Clear Mountain Garden Treasures
 

Clear Mountain Garden TreasuresCulture and Germination - Jerusalem Artichoke

Jerusalem Artichoke

Flower
Family Asteraceae
Name Helianthus tuberosus
Common Name Jerusalem artichoke

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Jerusalem artichoke is a perennial sunflower. In the Winter, it survives as underground rhizomes, the "artichoke". In the Spring, the knobbly rhizomes sprout one or more stems. These can grow to 2 metres by the Autumn and will then proceed to flower. It is worth growing just for the flowers themselves.

Culture

Jerusalem artichokes are very easy to grow. When you receive your tubers plant them without delay into fertile, well drained soil. Soil with some added sand is ideal. At harvest time, when the tubers are dug up, the sandy soil will just crumb away. Sprinkle blood and bone on the soil and mix in well before planting. The tubers should be spaced 30-45cm from each other and set 15cm deep.

After planting, water the soil well to settle it in, and then apply snail bait. The young shoots will need to be protected until they get to around 30cm tall. Apart from slugs and snails, it is relatively pest free and there shouldn't be any need to spray during the growing season.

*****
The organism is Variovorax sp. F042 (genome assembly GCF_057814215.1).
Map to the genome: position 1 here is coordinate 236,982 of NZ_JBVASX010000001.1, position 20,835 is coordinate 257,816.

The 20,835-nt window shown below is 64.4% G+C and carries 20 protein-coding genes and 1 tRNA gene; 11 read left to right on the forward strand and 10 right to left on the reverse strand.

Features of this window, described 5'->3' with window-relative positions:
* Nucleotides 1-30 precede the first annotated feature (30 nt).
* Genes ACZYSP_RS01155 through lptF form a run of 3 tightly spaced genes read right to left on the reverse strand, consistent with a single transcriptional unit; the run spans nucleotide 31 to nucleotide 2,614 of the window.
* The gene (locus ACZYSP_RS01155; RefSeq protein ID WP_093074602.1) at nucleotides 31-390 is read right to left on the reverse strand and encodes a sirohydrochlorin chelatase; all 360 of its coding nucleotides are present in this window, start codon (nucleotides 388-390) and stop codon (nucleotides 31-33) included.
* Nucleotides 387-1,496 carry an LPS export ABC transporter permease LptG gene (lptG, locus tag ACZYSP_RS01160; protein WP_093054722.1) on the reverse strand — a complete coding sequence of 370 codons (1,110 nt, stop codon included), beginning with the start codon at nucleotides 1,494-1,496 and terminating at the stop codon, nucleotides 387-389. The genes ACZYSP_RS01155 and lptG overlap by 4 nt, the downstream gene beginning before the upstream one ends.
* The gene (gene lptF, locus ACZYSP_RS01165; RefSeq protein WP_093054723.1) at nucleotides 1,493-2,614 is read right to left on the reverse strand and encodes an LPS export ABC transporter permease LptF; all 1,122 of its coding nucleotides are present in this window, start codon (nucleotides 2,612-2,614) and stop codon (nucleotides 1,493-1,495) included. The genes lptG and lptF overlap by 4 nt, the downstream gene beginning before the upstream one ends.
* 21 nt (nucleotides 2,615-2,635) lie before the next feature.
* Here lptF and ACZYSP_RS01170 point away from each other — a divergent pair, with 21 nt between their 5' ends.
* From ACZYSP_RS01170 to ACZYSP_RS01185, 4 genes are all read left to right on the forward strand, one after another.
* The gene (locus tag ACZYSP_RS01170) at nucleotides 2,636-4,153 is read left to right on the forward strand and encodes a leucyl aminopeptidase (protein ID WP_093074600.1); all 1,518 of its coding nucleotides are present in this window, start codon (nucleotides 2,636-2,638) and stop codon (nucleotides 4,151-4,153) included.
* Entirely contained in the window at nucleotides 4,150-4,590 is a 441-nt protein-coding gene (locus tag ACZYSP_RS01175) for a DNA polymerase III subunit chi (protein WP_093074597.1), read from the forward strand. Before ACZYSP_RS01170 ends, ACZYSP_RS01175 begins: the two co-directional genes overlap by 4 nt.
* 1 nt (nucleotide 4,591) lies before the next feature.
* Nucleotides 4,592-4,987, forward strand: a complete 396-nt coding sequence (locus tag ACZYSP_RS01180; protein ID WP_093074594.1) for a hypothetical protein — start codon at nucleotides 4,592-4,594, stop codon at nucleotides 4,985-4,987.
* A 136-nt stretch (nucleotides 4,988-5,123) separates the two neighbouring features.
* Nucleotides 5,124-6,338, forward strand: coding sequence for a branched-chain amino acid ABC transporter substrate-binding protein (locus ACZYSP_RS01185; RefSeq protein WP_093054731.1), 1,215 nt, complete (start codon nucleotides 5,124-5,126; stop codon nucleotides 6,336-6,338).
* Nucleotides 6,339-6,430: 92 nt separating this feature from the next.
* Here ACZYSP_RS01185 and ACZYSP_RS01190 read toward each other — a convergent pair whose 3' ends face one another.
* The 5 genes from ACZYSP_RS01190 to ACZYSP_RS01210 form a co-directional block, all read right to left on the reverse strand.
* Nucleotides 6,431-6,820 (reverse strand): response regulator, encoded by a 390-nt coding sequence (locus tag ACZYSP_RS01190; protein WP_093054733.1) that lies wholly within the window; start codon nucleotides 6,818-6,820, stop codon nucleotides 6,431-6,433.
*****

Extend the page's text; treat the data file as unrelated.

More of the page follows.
Water well in the summer. The plants will grow quite tall (2m) and will require staking. It is better to plant in a block rather than a line because it helps the plants support each other. Decrease watering when the plants start to flower and stop altogether after the flowers fade. During the growing season, occasional light applications of fertiliser will encourage more growth, resulting in more tubers.

Leave the tubers to over winter in the soil (this is where free draining soil is a requirement) as the frost enhances the flavour. You can dig the tubers from late winter onwards. The tubers do not last long when dug up, so only dig up what is needed and save a few in the soil for next season.

Jerusalem artichokes can be eaten raw. Freshly dug tuber is best for this. Brush the soil from the tuber and then peel it. The white flesh is quite crunchy. Otherwise, they can be used like potatoes.


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